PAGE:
Over the past several years, Takáts and his colleagues have conducted a series of rodent experiments testing the new tool, which is essentially an electrosurgical wand hooked up to a rolling mass spec machine (see top photo). They found that smoke produced from burning one type of tissue has a different mass-spec signature than does smoke coming from another kind of tissue. More importantly, they found that cancerous tissue leaves a different chemical trace than healthy tissue does.
That makes sense. Most of the chemicals sensed with this method are phospholipids, fat molecules that line the membrane of each cell. Cancer cells are constantly dividing into new cells, which means they’re constantly synthesizing phospholipids. “So the membrane lipid composition of tumor cells will be quite different from healthy cells. This is what allows us to differentiate them,” Takáts says.
In the new study, the researchers apply the technology to human tissues for the first time. They first created a database of chemical signatures gleaned from doing mass spec on thousands of stored tumor samples. The researchers then put all of that data through a complicated statistical analysis to find patterns that reliably distinguished one tissue type from another. Finally, they tested whether those algorithms could correctly identify cancerous tissue as it was being removed, right in the operating room. It worked: The iKnife was used in 91 surgeries, and in every single one, the tissue identification it made in the operating room matched the one made by traditional laboratory methods after the surgery.
The paper is “a tour de force,” says Nick Winograd, a professor of chemistry at Penn State who was not involved in the research. Winograd is an expert in using mass spec to identify biological samples.
Over the years there have been many attempts to get this technology into a clinical setting, Winograd notes. “But so far there hasn’t really been anything that you can really raise your flag about.” Part of the problem, he says, is that these chemical signatures are only subtly different from one another. They’re all made of the same molecules, just in slightly different combinations. “So you really have to be clever in your data analysis if you’re going to find [patterns] that differ in a systematic way from tissue type to tissue type,” he says.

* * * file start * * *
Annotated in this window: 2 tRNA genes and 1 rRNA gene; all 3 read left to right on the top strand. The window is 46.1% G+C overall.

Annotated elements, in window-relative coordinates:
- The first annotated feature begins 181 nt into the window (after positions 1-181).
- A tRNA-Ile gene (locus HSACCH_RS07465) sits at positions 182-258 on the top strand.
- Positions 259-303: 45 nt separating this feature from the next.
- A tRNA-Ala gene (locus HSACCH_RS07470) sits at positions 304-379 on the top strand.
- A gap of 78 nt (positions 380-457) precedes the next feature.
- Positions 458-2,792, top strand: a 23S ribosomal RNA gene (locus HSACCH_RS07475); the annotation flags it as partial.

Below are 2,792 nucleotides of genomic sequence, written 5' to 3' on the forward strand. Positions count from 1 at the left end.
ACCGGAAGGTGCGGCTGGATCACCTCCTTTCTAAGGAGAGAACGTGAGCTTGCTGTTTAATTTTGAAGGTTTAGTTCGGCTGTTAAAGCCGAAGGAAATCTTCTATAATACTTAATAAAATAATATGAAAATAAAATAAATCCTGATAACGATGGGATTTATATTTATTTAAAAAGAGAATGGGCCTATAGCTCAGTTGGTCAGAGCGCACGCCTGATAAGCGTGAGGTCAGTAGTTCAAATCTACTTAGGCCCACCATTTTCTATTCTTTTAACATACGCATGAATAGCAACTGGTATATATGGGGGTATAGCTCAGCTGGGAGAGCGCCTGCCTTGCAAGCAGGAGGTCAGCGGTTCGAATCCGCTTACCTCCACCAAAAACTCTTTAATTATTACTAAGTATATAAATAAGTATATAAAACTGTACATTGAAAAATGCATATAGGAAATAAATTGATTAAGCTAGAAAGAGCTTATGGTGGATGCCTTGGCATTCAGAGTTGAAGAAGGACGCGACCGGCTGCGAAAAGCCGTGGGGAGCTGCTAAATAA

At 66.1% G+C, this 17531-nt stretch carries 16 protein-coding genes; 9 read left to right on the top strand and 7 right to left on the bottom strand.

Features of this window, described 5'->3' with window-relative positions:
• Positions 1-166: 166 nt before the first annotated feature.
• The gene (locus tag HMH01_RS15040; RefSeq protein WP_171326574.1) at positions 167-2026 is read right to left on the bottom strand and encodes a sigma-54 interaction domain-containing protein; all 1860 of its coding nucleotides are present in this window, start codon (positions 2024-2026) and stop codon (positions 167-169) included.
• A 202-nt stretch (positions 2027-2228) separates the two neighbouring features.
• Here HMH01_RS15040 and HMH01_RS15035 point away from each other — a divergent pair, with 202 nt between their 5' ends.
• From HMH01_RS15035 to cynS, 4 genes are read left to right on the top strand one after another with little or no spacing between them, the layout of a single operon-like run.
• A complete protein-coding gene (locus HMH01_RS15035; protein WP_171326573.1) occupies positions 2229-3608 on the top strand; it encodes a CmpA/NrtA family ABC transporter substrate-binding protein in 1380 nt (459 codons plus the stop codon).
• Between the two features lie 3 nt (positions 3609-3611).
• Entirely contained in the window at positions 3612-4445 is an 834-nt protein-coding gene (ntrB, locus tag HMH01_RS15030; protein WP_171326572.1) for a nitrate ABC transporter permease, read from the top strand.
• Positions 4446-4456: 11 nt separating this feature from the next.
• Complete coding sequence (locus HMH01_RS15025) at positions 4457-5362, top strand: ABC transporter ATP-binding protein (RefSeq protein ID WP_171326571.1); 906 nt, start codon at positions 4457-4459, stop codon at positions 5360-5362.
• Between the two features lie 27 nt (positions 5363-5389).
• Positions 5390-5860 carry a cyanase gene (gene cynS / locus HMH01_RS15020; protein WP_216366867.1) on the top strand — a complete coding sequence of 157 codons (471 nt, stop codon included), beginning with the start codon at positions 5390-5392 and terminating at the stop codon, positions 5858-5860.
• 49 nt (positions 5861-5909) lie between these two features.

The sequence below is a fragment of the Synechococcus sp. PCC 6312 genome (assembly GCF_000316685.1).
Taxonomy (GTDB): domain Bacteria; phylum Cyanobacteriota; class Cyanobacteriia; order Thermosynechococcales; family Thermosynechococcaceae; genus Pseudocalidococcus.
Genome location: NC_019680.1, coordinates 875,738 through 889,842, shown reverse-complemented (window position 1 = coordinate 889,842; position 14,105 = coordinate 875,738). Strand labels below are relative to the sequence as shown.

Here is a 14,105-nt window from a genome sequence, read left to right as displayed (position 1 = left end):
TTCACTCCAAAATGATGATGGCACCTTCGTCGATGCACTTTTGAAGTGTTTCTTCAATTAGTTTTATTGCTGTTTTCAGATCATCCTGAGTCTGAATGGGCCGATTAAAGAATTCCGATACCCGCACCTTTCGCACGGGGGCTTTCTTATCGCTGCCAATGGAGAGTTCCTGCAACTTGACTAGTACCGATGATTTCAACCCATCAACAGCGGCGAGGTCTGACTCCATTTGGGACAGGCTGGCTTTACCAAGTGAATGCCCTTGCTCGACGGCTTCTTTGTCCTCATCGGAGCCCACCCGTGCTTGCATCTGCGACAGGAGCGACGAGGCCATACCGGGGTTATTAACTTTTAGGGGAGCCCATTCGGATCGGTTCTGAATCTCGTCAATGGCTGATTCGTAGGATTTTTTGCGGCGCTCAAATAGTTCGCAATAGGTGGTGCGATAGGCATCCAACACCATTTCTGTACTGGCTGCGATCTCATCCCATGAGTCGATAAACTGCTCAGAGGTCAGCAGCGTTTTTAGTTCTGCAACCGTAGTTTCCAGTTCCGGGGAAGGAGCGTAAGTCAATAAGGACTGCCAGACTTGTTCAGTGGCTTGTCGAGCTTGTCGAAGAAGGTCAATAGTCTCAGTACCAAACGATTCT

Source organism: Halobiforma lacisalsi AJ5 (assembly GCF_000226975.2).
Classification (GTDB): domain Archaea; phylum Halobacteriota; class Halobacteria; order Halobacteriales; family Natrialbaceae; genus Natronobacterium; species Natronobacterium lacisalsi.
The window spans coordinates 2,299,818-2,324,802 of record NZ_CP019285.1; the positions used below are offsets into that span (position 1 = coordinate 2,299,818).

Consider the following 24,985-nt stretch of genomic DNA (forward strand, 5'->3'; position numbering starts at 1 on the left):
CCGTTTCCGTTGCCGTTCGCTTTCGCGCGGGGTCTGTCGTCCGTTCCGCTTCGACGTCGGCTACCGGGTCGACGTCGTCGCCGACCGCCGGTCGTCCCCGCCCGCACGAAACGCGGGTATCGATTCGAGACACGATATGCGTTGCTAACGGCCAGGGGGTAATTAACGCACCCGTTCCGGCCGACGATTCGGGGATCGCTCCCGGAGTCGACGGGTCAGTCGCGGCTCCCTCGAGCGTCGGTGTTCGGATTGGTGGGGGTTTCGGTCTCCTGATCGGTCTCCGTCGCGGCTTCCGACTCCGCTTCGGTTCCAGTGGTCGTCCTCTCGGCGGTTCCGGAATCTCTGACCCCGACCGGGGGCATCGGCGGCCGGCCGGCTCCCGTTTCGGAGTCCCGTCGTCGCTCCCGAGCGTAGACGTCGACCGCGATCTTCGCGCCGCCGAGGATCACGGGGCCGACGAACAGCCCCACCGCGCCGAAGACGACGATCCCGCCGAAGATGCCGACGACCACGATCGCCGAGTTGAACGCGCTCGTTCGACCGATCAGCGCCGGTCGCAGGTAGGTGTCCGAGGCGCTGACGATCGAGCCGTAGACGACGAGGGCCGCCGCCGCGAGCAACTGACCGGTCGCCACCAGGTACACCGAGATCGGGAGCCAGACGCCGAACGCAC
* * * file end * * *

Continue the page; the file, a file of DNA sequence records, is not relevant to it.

The iKnife is just one example of a bigger trend of metabolic profiling in medical science. Just as geneticists have done oodles of association studies pairing specific genetic variants to this or that disease, researchers hope to find links between chemical signatures and disease. Proponents say that metabolic studies will give even more information than their genomic counterparts, because they are influenced by both genetic and environmental factors. The foods, medications, and chemical exposures we take in every day don’t change our DNA code, but they do leave a chemical imprint in our tissues. “Understanding that interface of genes and environment is absolutely critical for the future,” says Jeremy Nicholson, a chemist who leads the department of surgery and cancer at Imperial, where the iKnife work took place.
Just last month, Imperial launched a multi-million dollar “Phenome Centre” aimed at conducting chemical studies at many levels — on the scale of the individual patient, like the iKnife work, but also at a population scale, comparing chemicals from the blood, urine, and even microbial communities of groups of people over time.
The Centre has 19 high-tech spectroscopy machines, giving it the capacity to perform more than a million discrete assays a year, Nicholson says. The machines are hand-me-downs from the 2012 Olympic Games, held in London. The U.K. spent around $30 million for equipment to screen the thousands of Olympians for illicit drug use, Nicholson says. “They only found 12 people who were cheating.”